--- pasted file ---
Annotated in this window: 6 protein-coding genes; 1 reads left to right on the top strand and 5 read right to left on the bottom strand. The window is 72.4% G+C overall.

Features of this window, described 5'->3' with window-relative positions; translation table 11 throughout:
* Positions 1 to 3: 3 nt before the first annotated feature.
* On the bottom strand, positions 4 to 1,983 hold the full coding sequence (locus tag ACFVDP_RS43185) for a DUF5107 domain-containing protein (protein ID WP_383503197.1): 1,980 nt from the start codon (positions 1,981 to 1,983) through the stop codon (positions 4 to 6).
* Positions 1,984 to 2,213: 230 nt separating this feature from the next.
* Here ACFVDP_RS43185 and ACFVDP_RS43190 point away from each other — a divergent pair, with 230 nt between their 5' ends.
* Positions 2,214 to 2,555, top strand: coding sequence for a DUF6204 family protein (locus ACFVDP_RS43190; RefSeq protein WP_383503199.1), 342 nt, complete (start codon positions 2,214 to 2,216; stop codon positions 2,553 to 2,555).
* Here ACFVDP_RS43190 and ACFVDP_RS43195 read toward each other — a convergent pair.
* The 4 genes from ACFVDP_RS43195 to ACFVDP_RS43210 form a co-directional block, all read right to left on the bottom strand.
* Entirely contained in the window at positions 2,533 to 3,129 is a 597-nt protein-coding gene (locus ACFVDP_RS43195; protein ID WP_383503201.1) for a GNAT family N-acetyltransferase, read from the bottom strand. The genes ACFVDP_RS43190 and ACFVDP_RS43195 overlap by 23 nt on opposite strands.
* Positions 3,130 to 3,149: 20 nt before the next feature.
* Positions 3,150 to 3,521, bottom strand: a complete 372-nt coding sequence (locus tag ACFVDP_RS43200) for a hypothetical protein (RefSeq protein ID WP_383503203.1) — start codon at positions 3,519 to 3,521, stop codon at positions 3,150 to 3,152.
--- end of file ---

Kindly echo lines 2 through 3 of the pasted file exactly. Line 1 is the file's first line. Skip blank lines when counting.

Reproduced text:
Features of this window, described 5'->3' with window-relative positions; translation table 11 throughout:
* Positions 1 to 3: 3 nt before the first annotated feature.